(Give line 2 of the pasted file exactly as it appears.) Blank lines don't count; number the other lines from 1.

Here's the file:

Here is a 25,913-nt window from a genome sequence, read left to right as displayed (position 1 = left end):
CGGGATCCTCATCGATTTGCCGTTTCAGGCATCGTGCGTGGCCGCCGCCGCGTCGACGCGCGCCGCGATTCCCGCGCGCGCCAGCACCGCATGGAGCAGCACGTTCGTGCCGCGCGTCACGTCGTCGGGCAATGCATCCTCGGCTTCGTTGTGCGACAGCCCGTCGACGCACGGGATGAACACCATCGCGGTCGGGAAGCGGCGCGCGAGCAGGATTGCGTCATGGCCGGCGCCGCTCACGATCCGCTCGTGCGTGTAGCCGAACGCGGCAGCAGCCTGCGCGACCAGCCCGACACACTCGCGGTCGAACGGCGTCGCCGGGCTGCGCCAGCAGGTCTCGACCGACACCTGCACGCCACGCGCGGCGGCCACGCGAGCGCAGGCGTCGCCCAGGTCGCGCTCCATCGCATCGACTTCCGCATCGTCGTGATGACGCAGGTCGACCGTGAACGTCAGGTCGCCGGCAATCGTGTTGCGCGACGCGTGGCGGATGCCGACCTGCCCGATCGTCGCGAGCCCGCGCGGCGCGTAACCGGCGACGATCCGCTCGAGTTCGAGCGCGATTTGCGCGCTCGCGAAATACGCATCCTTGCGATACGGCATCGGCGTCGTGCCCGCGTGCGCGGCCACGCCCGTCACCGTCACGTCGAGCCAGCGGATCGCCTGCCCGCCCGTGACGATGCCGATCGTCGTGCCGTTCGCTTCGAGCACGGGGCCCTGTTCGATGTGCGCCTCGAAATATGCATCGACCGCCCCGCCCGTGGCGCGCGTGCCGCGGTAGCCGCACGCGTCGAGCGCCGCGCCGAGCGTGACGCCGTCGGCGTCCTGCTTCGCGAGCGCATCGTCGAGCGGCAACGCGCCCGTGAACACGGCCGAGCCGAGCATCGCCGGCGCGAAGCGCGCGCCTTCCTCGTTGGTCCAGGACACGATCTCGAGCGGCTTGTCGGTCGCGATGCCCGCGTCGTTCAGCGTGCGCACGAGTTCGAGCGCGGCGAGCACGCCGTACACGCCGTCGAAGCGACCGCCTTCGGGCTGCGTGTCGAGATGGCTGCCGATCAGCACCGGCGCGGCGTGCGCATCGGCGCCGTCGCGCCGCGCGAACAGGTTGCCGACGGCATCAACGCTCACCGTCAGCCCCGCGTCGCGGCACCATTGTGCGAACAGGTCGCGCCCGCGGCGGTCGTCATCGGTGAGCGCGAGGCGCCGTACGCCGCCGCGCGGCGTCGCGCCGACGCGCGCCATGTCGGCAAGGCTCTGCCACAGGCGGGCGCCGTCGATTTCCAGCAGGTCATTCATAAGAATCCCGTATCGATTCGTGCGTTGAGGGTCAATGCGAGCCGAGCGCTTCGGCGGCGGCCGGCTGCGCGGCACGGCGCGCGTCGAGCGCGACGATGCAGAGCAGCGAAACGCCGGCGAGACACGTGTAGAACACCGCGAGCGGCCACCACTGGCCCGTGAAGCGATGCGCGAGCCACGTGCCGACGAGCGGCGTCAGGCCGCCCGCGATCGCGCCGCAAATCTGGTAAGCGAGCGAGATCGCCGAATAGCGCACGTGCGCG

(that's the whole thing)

CGGGATCCTCATCGATTTGCCGTTTCAGGCATCGTGCGTGGCCGCCGCCGCGTCGACGCGCGCCGCGATTCCCGCGCGCGCCAGCACCGCATGGAGCAGCACGTTCGTGCCGCGCGTCACGTCGTCGGGCAATGCATCCTCGGCTTCGTTGTGCGACAGCCCGTCGACGCACGGGATGAACACCATCGCGGTCGGGAAGCGGCGCGCGAGCAGGATTGCGTCATGGCCGGCGCCGCTCACGATCCGCTCGTGCGTGTAGCCGAACGCGGCAGCAGCCTGCGCGACCAGCCCGACACACTCGCGGTCGAACGGCGTCGCCGGGCTGCGCCAGCAGGTCTCGACCGACACCTGCACGCCACGCGCGGCGGCCACGCGAGCGCAGGCGTCGCCCAGGTCGCGCTCCATCGCATCGACTTCCGCATCGTCGTGATGACGCAGGTCGACCGTGAACGTCAGGTCGCCGGCAATCGTGTTGCGCGACGCGTGGCGGATGCCGACCTGCCCGATCGTCGCGAGCCCGCGCGGCGCGTAACCGGCGACGATCCGCTCGAGTTCGAGCGCGATTTGCGCGCTCGCGAAATACGCATCCTTGCGATACGGCATCGGCGTCGTGCCCGCGTGCGCGGCCACGCCCGTCACCGTCACGTCGAGCCAGCGGATCGCCTGCCCGCCCGTGACGATGCCGATCGTCGTGCCGTTCGCTTCGAGCACGGGGCCCTGTTCGATGTGCGCCTCGAAATATGCATCGACCGCCCCGCCCGTGGCGCGCGTGCCGCGGTAGCCGCACGCGTCGAGCGCCGCGCCGAGCGTGACGCCGTCGGCGTCCTGCTTCGCGAGCGCATCGTCGAGCGGCAACGCGCCCGTGAACACGGCCGAGCCGAGCATCGCCGGCGCGAAGCGCGCGCCTTCCTCGTTGGTCCAGGACACGATCTCGAGCGGCTTGTCGGTCGCGATGCCCGCGTCGTTCAGCGTGCGCACGAGTTCGAGCGCGGCGAGCACGCCGTACACGCCGTCGAAGCGACCGCCTTCGGGCTGCGTGTCGAGATGGCTGCCGATCAGCACCGGCGCGGCGTGCGCATCGGCGCCGTCGCGCCGCGCGAACAGGTTGCCGACGGCATCAACGCTCACCGTCAGCCCCGCGTCGCGGCACCATTGTGCGAACAGGTCGCGCCCGCGGCGGTCGTCATCGGTGAGCGCGAGGCGCCGTACGCCGCCGCGCGGCGTCGCGCCGACGCGCGCCATGTCGGCAAGGCTCTGCCACAGGCGGGCGCCGTCGATTTCCAGCAGGTCATTCATAAGAATCCCGTATCGATTCGTGCGTTGAGGGTCAATGCGAGCCGAGCGCTTCGGCGGCGGCCGGCTGCGCGGCACGGCGCGCGTCGAGCGCGACGATGCAGAGCAGCGAAACGCCGGCGAGACACGTGTAGAACACCGCGAGCGGCCACCACTGGCCCGTGAAGCGATGCGCGAGCCACGTGCCGACGAGCGGCGTCAGGCCGCCCGCGATCGCGCCGCAAATCTGGTAAGCGAGCGAGATCGCCGAATAGCGCACGTGCGCG